This Monday, September 8th, the Visual & Critical Studies department will present “Isamu Noguchi: Visionary Designer,” our first entry in SVA’s fall 2014 Art in the First Person lecture series. Here’s a brief description of the lecture:
Isamu Noguchi: Visionary Designer
Deborah A. Goldberg, Ph.D.
Monday September 8, 6:30 pm, 133 West 21 Street, Room 101C
In the 1930s, the Japanese-American artist Isamu Noguchi began to design everyday objects, monuments, and public projects, including a playground, a baby monitor, and a fountain for the Ford Motor Company’s pavilion at the 1939 World’s Fair. On the occasion of the exhibition, “Isamu Noguchi, Patent Holder: Designing the World of Tomorrow,” currently on view at the Noguchi Museum, this lecture will study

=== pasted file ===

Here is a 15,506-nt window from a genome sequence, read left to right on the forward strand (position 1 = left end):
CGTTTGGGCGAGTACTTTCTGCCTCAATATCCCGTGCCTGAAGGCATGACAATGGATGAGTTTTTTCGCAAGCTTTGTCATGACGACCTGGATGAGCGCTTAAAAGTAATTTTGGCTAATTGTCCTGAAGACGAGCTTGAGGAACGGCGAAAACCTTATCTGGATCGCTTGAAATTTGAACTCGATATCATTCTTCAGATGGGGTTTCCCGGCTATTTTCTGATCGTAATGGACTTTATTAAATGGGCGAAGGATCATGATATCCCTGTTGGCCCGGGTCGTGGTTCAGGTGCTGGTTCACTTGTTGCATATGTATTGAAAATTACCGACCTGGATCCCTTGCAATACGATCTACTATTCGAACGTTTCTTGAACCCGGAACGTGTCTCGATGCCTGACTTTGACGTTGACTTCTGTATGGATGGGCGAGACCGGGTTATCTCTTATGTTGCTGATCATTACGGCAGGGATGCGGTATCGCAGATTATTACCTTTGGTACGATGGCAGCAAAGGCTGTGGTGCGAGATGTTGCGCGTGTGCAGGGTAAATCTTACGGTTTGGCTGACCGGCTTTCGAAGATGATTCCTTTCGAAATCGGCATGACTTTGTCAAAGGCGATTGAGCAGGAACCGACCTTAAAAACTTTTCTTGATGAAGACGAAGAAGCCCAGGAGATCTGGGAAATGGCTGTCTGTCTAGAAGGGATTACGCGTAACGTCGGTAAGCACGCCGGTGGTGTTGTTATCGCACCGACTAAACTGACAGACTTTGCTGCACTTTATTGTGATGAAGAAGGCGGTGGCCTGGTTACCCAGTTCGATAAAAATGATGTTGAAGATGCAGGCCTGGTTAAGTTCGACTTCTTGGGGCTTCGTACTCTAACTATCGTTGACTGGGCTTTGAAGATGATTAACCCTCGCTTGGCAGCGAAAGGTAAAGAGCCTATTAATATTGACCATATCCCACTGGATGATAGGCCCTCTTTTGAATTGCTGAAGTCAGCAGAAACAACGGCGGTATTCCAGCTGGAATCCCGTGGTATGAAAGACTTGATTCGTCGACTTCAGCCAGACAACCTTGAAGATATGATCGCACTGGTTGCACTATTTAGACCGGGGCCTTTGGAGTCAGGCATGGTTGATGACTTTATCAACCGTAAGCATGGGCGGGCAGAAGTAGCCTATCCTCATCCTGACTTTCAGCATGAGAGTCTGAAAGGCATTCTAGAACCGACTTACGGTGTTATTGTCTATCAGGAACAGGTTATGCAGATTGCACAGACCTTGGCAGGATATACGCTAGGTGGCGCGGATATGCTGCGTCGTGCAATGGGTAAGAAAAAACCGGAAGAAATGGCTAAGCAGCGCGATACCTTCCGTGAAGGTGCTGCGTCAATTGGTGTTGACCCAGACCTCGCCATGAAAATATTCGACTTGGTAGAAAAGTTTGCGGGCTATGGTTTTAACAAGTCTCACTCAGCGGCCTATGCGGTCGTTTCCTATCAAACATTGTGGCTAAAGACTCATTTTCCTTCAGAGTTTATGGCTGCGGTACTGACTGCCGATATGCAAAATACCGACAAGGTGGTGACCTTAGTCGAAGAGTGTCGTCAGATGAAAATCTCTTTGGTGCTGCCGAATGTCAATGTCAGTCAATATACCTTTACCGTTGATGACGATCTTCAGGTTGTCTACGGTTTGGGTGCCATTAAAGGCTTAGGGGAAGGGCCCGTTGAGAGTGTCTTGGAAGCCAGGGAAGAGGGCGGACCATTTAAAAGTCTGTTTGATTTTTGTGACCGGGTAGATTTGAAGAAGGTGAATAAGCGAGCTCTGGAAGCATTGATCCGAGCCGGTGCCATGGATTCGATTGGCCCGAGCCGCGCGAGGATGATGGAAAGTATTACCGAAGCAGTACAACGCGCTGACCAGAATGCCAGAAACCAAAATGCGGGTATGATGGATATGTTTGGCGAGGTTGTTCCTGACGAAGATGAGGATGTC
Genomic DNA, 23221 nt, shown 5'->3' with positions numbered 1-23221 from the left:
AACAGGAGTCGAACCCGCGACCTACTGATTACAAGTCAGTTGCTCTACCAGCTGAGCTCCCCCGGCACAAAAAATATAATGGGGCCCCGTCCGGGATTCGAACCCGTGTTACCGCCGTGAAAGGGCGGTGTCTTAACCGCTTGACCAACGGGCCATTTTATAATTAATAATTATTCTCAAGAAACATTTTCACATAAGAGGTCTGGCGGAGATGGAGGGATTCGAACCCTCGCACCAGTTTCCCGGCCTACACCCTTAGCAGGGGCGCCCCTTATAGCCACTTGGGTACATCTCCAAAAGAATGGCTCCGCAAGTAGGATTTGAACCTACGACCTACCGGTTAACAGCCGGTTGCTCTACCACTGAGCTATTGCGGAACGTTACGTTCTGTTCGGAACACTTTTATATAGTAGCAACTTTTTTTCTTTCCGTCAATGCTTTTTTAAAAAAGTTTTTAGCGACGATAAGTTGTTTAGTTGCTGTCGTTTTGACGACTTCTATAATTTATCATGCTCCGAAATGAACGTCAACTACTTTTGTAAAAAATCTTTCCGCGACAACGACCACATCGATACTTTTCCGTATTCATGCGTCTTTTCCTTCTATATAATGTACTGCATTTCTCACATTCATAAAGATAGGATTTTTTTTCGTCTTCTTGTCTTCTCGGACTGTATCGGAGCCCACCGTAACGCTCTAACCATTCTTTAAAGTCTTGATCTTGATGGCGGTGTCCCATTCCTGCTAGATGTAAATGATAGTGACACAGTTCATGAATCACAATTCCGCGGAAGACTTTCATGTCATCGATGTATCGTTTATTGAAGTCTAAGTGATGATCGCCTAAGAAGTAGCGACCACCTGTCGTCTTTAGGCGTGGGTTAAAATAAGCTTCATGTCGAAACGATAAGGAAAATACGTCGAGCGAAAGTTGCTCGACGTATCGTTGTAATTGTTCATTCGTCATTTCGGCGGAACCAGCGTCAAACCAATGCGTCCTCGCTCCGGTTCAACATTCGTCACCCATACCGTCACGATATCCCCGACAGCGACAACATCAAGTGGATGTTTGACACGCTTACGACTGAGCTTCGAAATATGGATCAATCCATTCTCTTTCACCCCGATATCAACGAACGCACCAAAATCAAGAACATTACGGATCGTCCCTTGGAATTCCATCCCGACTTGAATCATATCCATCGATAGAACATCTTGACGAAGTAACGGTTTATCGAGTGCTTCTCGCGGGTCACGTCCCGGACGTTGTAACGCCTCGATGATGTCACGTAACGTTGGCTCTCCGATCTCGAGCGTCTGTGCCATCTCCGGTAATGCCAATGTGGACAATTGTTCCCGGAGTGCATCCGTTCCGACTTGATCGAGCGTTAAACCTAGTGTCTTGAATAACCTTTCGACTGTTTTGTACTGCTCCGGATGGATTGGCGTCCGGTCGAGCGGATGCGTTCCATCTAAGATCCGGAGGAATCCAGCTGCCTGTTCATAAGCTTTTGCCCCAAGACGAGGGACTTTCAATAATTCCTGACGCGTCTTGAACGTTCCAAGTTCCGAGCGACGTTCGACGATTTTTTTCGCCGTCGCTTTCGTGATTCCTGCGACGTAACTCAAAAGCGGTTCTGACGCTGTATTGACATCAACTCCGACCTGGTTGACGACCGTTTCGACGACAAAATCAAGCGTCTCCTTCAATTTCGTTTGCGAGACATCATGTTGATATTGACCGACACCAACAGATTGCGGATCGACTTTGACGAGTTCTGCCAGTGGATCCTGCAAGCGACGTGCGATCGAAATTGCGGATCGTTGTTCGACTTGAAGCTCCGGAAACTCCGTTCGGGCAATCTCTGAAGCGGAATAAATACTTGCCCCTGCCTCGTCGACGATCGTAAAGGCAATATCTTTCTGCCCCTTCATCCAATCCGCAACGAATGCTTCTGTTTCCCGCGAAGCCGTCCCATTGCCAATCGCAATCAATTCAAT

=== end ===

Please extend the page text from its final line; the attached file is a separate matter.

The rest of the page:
his early pioneering designs and their relationship to his sculpture. The exhibition draws from research contained in Deborah A. Goldberg’s dissertation on the artist. She is writing a catalogue for an upcoming exhibition on Noguchi’s design career at Dr. M. T. Geoffrey Yeh Gallery at St. John’s University that will open in January 2015.
Deborah A. Goldberg is an art historian and writer, who received her Ph.D. from the Institute of Fine Arts, New York University. An instructor at the School of Visual Arts, she lectures regularly for the Metropolitan Museum of Art and the Museum of Modern Art, where she teaches courses.
“Isamu Noguchi: Visionary Designer” will take place this Monday, September 8th at 6:30 p.m. in room 101C at 133 West 21 Street in New York City. The lecture is free and open to the public.
Early next week, I will be back with a follow-up post about the other VCS-sponsored events in this semester’s Art in the First Person lecture series.
[top image: Isamu Noguchi, “1000 Horsepower Heart,” circa 1938, plaster, paint. Courtesy of the Noguchi Museum. – F.S. Lincoln photo]